Massachusetts may soon be the 19th state to enact a sales tax holiday for 2010. Massachusetts lawmakers have sent a sales tax holidayA sales tax holiday is a period of time when selected goods are exempted from state (and sometimes local) sales taxes. Such holidays have become an annual event in many states, with exemptions for such targeted products as back-to-school supplies, clothing, computers, hurricane preparedness supplies, and more. bill to Governor Patrick’s desk and the Governor has indicated that he will sign the bill. But the Governor would be wise to steer clear of this bill.
The popular but ill-advised policy of offering a temporary break from sales taxes has become more prevalent over the last decade, with 18 states having scheduled at least one holiday in 2010. In a way this makes sense. Politicians love sales taxA sales tax is levied on retail sales of goods and services and, ideally, should apply to all final consumption with few exemptions. Many governments exempt goods like groceries; base broadening, such as including groceries, could keep rates lower. A sales tax should exempt business-to-business transactions which, when taxed, cause tax pyramiding. holidays because it allows them to pass a relatively small taxA tax is a mandatory payment or charge collected by local, state, and national governments from individuals or businesses to cover the costs of general government services, goods, and activities. cut and forever brand themselves with the invaluable “Tax Cutter” stamp. That is not to say that a small tax cut is not worthwhile. But if Massachusetts has the extra room in their budget to afford even a small tax cut it would be much better to give that tax cut to all consumers regardless of when they shop.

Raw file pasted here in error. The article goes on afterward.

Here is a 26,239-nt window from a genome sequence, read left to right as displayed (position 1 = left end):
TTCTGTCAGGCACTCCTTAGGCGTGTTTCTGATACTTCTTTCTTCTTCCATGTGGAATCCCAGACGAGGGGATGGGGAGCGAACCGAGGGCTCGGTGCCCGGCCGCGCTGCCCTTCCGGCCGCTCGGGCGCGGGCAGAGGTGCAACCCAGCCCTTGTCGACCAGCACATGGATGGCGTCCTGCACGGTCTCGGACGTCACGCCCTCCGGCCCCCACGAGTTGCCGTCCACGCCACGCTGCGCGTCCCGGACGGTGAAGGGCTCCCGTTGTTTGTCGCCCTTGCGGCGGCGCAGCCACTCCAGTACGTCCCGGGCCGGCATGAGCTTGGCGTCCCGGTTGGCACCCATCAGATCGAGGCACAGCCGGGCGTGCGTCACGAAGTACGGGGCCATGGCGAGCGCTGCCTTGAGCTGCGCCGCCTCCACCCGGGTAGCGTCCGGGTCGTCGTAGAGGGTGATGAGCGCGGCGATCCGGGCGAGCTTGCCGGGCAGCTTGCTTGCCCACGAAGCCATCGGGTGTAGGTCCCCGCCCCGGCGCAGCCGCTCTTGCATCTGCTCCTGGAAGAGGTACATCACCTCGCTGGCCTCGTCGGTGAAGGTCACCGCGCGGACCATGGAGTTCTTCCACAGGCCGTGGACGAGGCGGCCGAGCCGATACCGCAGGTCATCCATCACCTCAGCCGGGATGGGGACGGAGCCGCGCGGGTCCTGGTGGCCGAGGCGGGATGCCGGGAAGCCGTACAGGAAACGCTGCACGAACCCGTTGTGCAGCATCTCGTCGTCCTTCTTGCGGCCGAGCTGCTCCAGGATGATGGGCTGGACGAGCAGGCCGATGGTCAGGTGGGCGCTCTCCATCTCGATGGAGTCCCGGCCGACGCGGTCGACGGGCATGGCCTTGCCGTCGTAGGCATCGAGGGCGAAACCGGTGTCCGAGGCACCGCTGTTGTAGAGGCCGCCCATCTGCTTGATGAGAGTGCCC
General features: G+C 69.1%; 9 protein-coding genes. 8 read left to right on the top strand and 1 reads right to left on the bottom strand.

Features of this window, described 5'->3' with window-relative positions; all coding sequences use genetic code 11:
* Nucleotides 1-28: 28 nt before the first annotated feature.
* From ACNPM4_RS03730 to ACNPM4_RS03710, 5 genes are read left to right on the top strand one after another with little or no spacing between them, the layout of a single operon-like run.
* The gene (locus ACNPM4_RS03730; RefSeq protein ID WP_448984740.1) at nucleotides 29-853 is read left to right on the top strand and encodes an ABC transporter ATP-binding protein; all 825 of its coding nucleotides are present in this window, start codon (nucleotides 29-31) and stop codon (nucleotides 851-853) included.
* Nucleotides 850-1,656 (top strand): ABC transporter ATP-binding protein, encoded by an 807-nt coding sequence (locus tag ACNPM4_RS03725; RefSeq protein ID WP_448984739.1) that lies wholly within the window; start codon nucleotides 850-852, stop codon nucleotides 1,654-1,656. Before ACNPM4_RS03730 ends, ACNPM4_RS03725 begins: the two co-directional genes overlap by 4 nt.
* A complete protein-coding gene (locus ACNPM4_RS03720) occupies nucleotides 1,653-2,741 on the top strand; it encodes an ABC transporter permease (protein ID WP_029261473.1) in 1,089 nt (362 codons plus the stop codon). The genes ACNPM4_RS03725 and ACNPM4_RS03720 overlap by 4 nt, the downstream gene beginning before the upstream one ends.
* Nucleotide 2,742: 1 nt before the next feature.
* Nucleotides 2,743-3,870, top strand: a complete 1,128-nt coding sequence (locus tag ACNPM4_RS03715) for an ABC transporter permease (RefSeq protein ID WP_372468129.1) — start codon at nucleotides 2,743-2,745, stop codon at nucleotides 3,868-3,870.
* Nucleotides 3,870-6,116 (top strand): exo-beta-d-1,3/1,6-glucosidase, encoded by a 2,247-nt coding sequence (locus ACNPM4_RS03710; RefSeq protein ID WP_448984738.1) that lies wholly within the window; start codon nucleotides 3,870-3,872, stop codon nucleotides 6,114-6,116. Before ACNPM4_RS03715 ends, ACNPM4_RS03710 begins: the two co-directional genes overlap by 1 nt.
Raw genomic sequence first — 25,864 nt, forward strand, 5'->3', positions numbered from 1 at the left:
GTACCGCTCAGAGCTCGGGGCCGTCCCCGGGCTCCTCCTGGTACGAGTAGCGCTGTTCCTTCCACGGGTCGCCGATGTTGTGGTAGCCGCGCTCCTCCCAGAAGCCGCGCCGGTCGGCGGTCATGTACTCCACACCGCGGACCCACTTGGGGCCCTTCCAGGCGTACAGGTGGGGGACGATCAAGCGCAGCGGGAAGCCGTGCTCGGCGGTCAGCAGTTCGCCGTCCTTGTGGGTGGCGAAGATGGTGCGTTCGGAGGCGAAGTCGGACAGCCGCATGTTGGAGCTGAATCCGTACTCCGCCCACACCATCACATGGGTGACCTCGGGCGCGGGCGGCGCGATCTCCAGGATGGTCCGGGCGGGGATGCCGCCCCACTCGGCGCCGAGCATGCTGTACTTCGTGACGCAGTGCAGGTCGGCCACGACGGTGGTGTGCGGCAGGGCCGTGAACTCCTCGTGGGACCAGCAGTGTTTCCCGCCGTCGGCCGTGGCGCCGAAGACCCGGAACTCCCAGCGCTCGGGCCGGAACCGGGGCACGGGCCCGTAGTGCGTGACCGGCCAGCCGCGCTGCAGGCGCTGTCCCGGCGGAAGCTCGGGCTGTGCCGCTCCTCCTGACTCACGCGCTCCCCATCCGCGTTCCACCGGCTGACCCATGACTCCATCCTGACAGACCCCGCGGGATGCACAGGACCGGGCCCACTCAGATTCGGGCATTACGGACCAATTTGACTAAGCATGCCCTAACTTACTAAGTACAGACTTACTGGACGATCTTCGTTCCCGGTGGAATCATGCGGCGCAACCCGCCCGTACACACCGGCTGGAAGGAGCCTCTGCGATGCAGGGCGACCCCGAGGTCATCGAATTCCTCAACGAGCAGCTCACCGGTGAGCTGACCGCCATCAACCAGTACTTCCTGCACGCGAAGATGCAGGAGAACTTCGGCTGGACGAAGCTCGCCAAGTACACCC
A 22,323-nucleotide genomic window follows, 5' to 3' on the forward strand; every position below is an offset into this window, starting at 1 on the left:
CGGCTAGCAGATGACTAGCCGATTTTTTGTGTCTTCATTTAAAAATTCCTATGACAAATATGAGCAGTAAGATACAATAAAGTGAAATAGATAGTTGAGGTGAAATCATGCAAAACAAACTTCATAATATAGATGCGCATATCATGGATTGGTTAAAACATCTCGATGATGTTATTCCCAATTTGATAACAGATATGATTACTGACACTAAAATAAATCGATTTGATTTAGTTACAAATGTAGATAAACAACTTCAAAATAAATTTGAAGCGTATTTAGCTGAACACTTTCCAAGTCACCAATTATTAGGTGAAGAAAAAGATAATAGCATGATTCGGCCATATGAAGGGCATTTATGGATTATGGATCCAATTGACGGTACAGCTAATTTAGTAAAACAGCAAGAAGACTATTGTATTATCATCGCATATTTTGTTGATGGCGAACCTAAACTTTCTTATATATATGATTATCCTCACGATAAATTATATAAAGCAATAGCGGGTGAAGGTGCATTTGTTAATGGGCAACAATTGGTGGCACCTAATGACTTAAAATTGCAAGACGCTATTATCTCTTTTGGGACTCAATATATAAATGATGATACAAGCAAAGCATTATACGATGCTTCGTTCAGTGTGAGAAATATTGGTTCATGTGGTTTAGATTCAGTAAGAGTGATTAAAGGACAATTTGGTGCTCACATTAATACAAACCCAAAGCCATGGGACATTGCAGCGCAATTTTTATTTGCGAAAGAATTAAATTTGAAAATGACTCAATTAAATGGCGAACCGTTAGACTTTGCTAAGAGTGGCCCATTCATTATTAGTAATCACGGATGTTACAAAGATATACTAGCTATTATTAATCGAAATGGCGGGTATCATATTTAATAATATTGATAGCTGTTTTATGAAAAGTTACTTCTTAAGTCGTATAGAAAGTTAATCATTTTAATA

The argument that sales tax holidays are a great boon for the economy is wrong. Sales tax holidays mostly shift the timing of purchases that would have occurred anyway. Business will increase during the tax free period, but it will be down in the weeks before and after.
If you have to offer a holiday from your state’s tax system, maybe that is a sign that there are larger problems. Gimmicks like sales tax holidays distract from real, beneficial tax reform. Bay Staters should not be mollified by such policies, but instead should demand that their elected officials make genuine tax reform a priority.Share